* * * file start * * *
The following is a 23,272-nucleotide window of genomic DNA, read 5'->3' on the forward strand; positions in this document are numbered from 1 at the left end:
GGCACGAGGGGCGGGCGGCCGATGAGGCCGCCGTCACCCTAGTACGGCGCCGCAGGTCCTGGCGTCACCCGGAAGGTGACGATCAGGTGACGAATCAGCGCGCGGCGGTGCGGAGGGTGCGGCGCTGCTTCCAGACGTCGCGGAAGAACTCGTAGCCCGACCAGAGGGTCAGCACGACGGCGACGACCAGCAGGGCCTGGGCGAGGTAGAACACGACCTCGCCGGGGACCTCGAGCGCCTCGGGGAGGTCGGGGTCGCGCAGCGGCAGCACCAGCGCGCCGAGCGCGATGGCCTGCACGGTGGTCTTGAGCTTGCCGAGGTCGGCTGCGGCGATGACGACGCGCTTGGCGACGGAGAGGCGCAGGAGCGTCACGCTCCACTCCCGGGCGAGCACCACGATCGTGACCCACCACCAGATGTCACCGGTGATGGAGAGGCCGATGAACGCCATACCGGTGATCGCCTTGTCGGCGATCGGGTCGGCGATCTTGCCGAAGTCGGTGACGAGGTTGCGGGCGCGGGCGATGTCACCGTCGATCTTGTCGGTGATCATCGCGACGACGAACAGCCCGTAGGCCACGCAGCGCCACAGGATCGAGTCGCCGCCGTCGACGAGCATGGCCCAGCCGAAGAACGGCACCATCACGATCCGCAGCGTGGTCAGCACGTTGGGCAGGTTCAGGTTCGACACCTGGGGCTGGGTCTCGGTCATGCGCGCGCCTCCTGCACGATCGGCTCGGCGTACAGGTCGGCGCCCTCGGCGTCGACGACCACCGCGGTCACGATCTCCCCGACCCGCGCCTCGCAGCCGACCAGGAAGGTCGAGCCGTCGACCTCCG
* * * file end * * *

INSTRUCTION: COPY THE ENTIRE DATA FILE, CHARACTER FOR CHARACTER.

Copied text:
The following is a 23,272-nucleotide window of genomic DNA, read 5'->3' on the forward strand; positions in this document are numbered from 1 at the left end:
GGCACGAGGGGCGGGCGGCCGATGAGGCCGCCGTCACCCTAGTACGGCGCCGCAGGTCCTGGCGTCACCCGGAAGGTGACGATCAGGTGACGAATCAGCGCGCGGCGGTGCGGAGGGTGCGGCGCTGCTTCCAGACGTCGCGGAAGAACTCGTAGCCCGACCAGAGGGTCAGCACGACGGCGACGACCAGCAGGGCCTGGGCGAGGTAGAACACGACCTCGCCGGGGACCTCGAGCGCCTCGGGGAGGTCGGGGTCGCGCAGCGGCAGCACCAGCGCGCCGAGCGCGATGGCCTGCACGGTGGTCTTGAGCTTGCCGAGGTCGGCTGCGGCGATGACGACGCGCTTGGCGACGGAGAGGCGCAGGAGCGTCACGCTCCACTCCCGGGCGAGCACCACGATCGTGACCCACCACCAGATGTCACCGGTGATGGAGAGGCCGATGAACGCCATACCGGTGATCGCCTTGTCGGCGATCGGGTCGGCGATCTTGCCGAAGTCGGTGACGAGGTTGCGGGCGCGGGCGATGTCACCGTCGATCTTGTCGGTGATCATCGCGACGACGAACAGCCCGTAGGCCACGCAGCGCCACAGGATCGAGTCGCCGCCGTCGACGAGCATGGCCCAGCCGAAGAACGGCACCATCACGATCCGCAGCGTGGTCAGCACGTTGGGCAGGTTCAGGTTCGACACCTGGGGCTGGGTCTCGGTCATGCGCGCGCCTCCTGCACGATCGGCTCGGCGTACAGGTCGGCGCCCTCGGCGTCGACGACCACCGCGGTCACGATCTCCCCGACCCGCGCCTCGCAGCCGACCAGGAAGGTCGAGCCGTCGACCTCCG